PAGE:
'Bridget Jones's Baby' Review: Renee Zellweger Is 'As Charming As Ever' in Her Signature Role

'Bridget Jones's Baby' Review: Renee Zellweger Is 'As Charming As Ever' in Her Signature Role
3 stars (out of 4)

Dear diary: I was skeptical about the new Bridget Jones movie. The first one was wonderful but the sequel was dreadful. And that was 12 years ago! I truly believed author Helen Fielding should have just called it a day and enjoyed her royalties. I’m pleased to report that I was wrong. Bridget Jones’s Baby, which opens Friday, September 16, is not only like a hug from an old friend, it’s v. delightful and v. funny. Also, I gained 2 pounds from my popcorn and M&Ms diet at the Toronto International Film Festival.

The lovably flawed Brit (Renée Zellweger, as charming as ever) is now a 43-year-old TV news producer. She’s still single — but this is not the same woman who feels sorry for herself and keeps “All By Myself” playing on perma-loop in her flat. Indeed, in the opening credits she hops on her bed and dances to the ’90s hip-hop jam “Jump Around.”

Nonetheless, she’s been stuck in a major dating rut ever since she split from Mark Darcy (Colin Firth) years ago. Her other ex, Daniel Cleaver (Hugh Grant), is out of the picture too. She’s also never looked better (“I’m down to my goal weight!” she exclaims). She just wants a good old-fashioned shag.

Miss Jones gets busy in a hurry: At a music festival, she makes an indelible first impression on a dashing American stranger (Patrick Dempsey), and the two do it in his tent. She never gets his name. A few nights later at a party, she runs into her Mr. Darcy, who tells her that his marriage is over. They get drunk and stumble back in the sack as well.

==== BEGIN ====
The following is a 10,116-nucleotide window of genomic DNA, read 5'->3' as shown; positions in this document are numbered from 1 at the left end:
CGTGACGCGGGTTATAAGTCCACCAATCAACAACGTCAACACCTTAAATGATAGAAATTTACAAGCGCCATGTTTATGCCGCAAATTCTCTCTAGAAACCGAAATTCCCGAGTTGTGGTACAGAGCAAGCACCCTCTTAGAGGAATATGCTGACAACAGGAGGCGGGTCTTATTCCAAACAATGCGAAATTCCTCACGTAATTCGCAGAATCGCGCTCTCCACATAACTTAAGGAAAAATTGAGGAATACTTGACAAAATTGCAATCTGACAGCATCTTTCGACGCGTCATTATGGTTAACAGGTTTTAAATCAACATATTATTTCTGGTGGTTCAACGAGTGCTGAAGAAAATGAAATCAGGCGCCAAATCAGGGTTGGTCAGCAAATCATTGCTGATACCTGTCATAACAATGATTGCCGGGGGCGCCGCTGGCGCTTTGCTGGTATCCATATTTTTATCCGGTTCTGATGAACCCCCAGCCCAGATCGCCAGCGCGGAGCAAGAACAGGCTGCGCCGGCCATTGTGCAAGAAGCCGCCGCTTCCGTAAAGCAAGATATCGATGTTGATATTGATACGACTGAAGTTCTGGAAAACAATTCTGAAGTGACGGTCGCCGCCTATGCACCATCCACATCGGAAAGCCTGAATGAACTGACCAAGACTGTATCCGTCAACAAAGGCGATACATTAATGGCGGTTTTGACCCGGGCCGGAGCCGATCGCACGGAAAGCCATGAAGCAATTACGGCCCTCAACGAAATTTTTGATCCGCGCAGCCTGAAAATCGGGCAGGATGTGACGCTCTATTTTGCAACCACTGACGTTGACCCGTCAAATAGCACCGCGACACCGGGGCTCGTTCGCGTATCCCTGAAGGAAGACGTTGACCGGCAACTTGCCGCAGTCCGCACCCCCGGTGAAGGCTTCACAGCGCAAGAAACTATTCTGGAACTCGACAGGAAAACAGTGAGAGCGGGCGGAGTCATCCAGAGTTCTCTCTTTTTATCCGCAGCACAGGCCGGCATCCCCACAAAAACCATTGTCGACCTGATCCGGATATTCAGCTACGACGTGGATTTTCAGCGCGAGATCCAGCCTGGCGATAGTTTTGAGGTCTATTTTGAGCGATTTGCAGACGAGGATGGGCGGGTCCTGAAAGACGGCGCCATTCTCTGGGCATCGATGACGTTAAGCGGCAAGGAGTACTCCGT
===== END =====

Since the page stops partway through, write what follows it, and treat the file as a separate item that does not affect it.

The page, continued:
Guess whose pregnancy test soon ends up positive? So who’s the daddy? The answer to that trite Jerry Springer Show–like plot device doesn’t even matter. Besides, Firth looks like he’s ready to bolt for a pedigreed period drama after the ultrasound. Dempsey essentially does a watered-down version of Dr. McDreamy. Bridget’s most appealing partner in crime is her daffy female on-air anchor, Miranda (Sarah Solemani). After the two learn that Bridget’s hunky one-night stand is an online dating mogul, they conspire to invite Dempsey on air, during which Miranda hilariously grills him live about his sexual prowess and his sperm count.

What’s really important here is that after a prolonged absence, our heroine remains true to herself. She didn’t turn into a pathetic middle-aged embarrassment or a lip-curling snob. To paraphrase Mark’s winsome pickup line, she’s exactly who she is. That means Bridget can trip headfirst into a mud pit and deliver a eulogy with her self-deprecating pluck intact.

Cheers to Zellweger, who took a six-year absence from the business and returns triumphantly in her signature role. I must admit, diary, after all the photos and reports and columns devoted to her changed physical features, I felt compelled to take a good hard look at her face. As a woman close to Bridget’s age, I kind of hated myself for it. What I saw was a glowing actress who has indeed aged along with everyone else. Maybe it’s the nature of the part, but the Oscar winner has never looked happier.

In fact, I’m convinced Zellweger is in on the secret appeal of Bridget Jones: She may not be a groundbreaking feminist character à la Carrie Bradshaw. There is, however, something infinitely fantastic about revisiting a woman trying to figure it all out as two gorgeous men fight for her affection. Wouldn’t it be nice if we all could fall in love because of someone’s imperfections and not in spite of them? That has to be the last word … for now.


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